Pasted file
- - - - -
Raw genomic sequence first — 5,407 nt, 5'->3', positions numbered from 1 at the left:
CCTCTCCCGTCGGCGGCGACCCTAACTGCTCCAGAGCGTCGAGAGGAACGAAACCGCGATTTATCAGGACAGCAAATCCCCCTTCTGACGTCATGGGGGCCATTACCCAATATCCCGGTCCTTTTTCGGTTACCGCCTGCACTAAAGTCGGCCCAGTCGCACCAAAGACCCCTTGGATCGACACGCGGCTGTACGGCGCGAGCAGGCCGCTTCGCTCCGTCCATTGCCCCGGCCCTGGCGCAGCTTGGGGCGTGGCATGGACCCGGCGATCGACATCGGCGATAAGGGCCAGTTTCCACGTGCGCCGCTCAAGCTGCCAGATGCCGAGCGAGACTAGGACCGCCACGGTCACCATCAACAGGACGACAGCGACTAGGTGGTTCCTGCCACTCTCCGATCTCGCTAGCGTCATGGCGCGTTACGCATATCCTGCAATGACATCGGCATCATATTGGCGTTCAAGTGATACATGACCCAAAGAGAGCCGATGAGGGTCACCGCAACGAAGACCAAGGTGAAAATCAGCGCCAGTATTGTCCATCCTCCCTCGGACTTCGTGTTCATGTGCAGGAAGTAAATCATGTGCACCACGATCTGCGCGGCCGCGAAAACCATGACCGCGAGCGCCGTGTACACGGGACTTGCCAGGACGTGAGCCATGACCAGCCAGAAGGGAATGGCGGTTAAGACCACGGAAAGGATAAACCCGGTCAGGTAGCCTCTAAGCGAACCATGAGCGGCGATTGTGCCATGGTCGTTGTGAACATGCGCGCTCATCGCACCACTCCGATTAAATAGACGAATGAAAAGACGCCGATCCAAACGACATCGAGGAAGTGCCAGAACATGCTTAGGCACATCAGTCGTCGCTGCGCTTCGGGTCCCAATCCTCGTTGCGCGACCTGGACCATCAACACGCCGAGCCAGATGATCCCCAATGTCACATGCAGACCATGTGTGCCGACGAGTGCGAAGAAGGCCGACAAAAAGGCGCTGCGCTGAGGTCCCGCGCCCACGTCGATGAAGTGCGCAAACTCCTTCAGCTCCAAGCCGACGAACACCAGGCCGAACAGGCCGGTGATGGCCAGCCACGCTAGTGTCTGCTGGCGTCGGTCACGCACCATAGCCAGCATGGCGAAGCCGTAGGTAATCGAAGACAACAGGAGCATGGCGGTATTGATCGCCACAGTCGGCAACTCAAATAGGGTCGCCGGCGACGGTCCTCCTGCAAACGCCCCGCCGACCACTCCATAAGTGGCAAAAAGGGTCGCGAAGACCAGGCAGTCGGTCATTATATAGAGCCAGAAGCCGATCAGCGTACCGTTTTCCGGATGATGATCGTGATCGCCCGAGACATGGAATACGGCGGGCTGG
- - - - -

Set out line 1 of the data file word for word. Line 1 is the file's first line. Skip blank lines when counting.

Raw genomic sequence first — 5,407 nt, 5'->3', positions numbered from 1 at the left: